The most depressing aspect of the situation is that neither social inequalities nor poverty diminished. If, in 1986, 43.3 per cent of Latin Americans were below the poverty line, in 1990 this percentage had rose to 46 per cent (some 196 million people). Hence, it can be seen in an even more conspicuous way than for developed countries, that positive effects of recovery are less pronounced than the negative ones of the previous recession (ALTIMIR, 1994, pp. 7-30). Although poverty percentages are higher in rural areas, in absolute figures poverty is now, and because of internal migrations it will be increasingly more so, mainly an urban phenomenon (more than 60 per cent of the poor in the region live in the cities).
The idea that economic development is not sustainable and democracy is hardly stable without a drastic poverty reduction, was formulated in 1987 by UNICEF under the slogan «Adjustment with a Human Face» and was soon afterwards adopted by other international organizations (CEPAL, 1990). At the beginning of the 90s, it became part of the World Bank's «philosophy» (WORLD BANK, 1990).
But programmes against poverty have been, in many cases, designed in the shape of focused and selective activities of limited duration, and implemented by vertical organizational structures with strong political control. Even worse, these strategies were marginal to, and perhaps even in contrast with, the reinforcement of already existing social services which despite their limitations and obvious deficiencies were based on the premises of universal coverage, integrality, participation and stability characteristic of Social Security systems (MESA LAGO, 1994, pp. 231-238).
In fact, the privatization of basic social services and the programmes against poverty were presented then, and continue to be so, as twin policies. Thus, by the end of the 80s, while most Latin Americans suffered an unprecedented impoverishment as a result of economic adjustment, a myriad of programmes proliferated, more or less focused, publicly financed and with varying support from NGOs, which were not always well coordinated.
An archetypal case is the often quoted Mexican «Solidarity Programme». Created at the end of 1989 by the Salinas Administration as the great social programme of the time, the ruling party (PRI) was just about to change its name for that of the programme, «The Solidarity Party». But a report on the Programme published at the end of 1993 (LAURELL and WENCES, 1994, pp. 381-401) concluded that, in spite of a few partial successes, the relative scarcity of resources, the orientation of certain sub-programmes and an inadequate regional distribution of funds, had not allowed to achieve in practice the proclaim purpose of the programme: to balance with social measures the consequences of the structural adjustment. The programme should, therefore, be more accurately defined as a political tool. At the beginning of 1994, its practical limits were demonstrated in Chiapas, one of the poorest Mexican states.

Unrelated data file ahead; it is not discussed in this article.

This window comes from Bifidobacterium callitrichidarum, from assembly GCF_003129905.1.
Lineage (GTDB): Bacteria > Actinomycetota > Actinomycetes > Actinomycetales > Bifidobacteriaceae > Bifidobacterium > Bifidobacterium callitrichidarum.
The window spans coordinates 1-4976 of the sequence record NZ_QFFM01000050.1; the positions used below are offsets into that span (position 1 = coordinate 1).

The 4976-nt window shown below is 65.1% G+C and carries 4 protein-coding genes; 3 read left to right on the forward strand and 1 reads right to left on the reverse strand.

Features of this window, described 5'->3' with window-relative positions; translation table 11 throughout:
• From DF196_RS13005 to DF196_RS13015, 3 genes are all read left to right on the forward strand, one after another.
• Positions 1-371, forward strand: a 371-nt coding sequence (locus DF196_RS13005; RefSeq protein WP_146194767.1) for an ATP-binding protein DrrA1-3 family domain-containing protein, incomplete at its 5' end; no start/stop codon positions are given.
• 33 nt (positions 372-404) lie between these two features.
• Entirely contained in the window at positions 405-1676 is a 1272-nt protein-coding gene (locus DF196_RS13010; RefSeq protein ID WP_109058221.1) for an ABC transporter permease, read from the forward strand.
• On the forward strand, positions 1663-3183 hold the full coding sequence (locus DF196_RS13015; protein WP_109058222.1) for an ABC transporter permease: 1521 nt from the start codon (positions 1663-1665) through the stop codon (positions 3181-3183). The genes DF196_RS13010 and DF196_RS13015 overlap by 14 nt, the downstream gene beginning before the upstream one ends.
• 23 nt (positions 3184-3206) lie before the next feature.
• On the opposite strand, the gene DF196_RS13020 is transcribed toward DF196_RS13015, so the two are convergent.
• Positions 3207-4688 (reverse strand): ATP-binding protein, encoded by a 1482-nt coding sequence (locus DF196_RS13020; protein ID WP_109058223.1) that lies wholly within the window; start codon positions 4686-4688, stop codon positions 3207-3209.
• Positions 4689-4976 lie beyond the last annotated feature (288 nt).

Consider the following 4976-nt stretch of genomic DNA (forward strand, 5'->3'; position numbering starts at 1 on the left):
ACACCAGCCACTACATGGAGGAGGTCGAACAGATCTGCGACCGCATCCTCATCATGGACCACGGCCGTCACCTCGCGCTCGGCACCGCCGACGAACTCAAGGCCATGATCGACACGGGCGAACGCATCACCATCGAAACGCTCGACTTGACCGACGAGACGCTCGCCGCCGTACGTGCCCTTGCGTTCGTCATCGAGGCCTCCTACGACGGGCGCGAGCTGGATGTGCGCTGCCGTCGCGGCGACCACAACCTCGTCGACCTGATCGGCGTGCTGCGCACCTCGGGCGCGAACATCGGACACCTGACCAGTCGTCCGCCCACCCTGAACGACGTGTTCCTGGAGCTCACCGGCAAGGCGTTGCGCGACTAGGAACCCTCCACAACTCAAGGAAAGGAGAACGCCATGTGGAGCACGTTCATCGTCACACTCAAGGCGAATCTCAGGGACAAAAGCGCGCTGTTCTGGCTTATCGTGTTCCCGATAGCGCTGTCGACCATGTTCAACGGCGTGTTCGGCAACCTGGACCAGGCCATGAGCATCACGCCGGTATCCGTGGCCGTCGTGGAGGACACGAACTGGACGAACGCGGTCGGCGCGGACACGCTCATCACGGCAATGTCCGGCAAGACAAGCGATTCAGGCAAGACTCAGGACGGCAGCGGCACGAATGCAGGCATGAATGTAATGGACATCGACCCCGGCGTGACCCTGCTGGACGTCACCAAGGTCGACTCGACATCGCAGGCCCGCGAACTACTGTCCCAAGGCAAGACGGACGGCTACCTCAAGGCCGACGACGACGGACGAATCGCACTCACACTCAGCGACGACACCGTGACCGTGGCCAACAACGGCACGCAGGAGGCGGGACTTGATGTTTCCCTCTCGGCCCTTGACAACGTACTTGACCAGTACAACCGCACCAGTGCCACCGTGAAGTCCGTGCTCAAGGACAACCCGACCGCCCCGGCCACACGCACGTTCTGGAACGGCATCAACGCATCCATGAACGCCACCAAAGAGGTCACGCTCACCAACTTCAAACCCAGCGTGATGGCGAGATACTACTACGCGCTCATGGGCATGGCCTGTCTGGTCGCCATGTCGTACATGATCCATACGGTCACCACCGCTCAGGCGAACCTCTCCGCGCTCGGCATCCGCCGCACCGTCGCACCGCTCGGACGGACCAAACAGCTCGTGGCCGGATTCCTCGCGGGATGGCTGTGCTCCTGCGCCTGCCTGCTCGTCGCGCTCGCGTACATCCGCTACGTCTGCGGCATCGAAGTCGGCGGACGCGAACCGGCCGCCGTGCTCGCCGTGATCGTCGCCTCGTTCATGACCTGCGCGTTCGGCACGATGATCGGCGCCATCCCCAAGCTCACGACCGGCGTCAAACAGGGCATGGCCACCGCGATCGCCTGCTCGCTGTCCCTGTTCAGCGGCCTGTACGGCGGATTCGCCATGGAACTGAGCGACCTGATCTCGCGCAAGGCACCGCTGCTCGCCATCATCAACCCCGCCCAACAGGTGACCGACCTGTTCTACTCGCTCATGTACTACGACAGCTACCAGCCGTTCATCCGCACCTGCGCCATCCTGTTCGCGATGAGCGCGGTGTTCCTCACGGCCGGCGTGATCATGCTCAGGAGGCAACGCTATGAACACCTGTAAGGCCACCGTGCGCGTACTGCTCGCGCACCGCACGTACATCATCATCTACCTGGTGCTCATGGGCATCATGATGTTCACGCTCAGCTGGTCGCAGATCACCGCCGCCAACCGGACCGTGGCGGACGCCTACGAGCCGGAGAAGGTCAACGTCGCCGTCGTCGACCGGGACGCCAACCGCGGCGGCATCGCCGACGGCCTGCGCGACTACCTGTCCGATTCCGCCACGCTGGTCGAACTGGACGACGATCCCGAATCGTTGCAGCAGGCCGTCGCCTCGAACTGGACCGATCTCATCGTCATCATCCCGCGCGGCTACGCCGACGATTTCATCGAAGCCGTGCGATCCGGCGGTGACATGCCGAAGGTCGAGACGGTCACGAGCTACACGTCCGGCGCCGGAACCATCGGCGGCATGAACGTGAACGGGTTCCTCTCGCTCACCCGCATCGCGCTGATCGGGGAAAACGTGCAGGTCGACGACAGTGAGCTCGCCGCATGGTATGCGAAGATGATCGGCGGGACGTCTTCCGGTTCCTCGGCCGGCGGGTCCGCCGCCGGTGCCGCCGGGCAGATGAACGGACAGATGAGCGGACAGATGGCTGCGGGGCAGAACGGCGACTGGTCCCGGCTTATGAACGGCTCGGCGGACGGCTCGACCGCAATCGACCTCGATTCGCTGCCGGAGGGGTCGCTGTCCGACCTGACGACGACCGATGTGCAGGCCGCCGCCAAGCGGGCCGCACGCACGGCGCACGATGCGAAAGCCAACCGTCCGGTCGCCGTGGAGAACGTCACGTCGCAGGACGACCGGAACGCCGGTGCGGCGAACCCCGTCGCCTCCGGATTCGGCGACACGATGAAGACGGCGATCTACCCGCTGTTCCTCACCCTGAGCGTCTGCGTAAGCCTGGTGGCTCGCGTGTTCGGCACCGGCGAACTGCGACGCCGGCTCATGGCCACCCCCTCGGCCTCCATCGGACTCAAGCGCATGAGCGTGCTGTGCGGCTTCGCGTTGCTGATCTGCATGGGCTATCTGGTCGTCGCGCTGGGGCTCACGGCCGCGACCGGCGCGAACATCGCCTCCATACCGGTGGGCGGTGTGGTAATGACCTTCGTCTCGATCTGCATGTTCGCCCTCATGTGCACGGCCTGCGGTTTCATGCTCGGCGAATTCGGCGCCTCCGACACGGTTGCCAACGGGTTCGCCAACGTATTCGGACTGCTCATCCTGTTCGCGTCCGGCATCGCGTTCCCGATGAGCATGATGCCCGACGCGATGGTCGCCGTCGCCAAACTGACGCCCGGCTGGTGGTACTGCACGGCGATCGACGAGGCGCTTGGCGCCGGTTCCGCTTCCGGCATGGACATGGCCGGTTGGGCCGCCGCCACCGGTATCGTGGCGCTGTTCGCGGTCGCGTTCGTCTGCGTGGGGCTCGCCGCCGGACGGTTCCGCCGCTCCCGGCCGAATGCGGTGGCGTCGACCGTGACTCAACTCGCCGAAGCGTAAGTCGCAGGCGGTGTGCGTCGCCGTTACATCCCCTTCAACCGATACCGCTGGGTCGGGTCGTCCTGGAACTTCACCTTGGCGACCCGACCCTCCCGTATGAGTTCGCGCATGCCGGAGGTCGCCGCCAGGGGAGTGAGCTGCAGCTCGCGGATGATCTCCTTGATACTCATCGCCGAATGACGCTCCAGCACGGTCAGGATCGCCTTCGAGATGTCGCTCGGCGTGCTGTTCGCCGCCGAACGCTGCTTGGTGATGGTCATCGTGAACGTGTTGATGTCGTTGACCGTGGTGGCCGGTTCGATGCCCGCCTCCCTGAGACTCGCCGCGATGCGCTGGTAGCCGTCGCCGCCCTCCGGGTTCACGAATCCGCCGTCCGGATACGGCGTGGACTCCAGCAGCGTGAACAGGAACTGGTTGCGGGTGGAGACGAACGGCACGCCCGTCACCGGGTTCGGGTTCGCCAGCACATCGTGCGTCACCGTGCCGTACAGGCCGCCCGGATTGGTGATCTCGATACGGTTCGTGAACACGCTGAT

In 1988, using a different approach, those responsible for the programme known as «Desarrollo Integral Comunitario de Matanza», the most populated of the 19 councils which form Greater Buenos Aires (approximately 1,500,000 inhabitants, 250,000 living in «emergency settlements»), began their work conducting a survey on demand. They found that 33 per cent inhabitants from poverty-stricken districts considered organizational ability as the most important priority, followed by professional training, construction (or self-construction) of housing, and the existence of health centres. Only 2 per cent mentioned food distribution. Almost no mention was made of allocation of money subsidies. Therefore, the Programme was steered towards fostering the capabilities of neighbourhood leaders. More than 30 schools were built within three years. However, as its own advocates recognised, the programme could not provide a solution to the lack of basic facilities in the settlements. The conclusion is that this type of initiatives, created from a lower level, may be useful when there is a good understanding between people and administrators (preferably local administrators), but only to the extent that they contribute to a more efficient use of the few resources available (SUÁREZ, 1991).
In fact, the pessimism of the World Bank on the prospects of significantly reducing poverty, not before but even after the year 2000, may be interpreted as an acknowledgement of the limited likelihood of success of the economic and social strategies that have involved the maintenance of low levels of domestic consumption and mid-term perpetuation (with or without compensatory programs) of inequalities which are both politically and socially unacceptable (BRAND, 1994, pp. 567-578).
The General Director of the WHO has recently drawn attention to the risk of generalized acceptance of policies exclusively aimed at diminishing the impact of extreme poverty but without challenging its institutionalization (NCIH HEATHLINK, 1995, p. 2).